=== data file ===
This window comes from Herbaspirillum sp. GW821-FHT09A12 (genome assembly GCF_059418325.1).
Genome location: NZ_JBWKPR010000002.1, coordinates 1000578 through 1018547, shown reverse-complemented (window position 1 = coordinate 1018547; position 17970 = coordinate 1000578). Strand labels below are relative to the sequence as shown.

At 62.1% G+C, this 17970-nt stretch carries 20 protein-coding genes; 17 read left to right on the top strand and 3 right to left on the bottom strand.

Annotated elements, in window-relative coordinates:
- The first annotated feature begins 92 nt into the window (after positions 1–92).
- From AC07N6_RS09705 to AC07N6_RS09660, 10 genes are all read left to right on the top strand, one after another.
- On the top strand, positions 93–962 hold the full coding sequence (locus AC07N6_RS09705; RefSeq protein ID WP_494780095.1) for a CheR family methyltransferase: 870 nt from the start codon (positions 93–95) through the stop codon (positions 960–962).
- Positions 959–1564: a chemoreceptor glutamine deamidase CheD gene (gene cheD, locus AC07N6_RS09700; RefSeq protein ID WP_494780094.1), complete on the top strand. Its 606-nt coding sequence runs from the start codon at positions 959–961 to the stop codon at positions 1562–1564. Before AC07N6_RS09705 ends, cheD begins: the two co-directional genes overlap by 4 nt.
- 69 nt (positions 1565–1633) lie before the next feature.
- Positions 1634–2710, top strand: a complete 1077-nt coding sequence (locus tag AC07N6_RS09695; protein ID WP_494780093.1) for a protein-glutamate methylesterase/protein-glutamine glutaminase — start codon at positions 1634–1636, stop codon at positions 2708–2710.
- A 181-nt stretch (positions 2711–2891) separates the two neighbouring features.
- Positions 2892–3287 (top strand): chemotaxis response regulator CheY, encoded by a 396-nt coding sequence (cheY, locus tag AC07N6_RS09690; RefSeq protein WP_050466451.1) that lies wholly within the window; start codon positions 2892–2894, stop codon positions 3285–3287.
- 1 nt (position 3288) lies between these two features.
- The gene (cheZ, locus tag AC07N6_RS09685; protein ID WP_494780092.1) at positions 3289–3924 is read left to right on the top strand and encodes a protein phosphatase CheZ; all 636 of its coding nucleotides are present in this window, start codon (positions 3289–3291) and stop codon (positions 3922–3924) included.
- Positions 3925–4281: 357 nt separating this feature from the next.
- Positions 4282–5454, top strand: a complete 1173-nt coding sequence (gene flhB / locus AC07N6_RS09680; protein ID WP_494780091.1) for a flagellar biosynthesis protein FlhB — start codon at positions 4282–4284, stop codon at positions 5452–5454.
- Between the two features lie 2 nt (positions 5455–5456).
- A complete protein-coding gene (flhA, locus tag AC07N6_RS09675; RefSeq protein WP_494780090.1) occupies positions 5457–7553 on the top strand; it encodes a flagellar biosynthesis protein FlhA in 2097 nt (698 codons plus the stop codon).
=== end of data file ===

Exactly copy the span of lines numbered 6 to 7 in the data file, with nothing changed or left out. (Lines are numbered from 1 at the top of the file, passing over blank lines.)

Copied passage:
- From AC07N6_RS09705 to AC07N6_RS09660, 10 genes are all read left to right on the top strand, one after another.
- On the top strand, positions 93–962 hold the full coding sequence (locus AC07N6_RS09705; RefSeq protein ID WP_494780095.1) for a CheR family methyltransferase: 870 nt from the start codon (positions 93–95) through the stop codon (positions 960–962).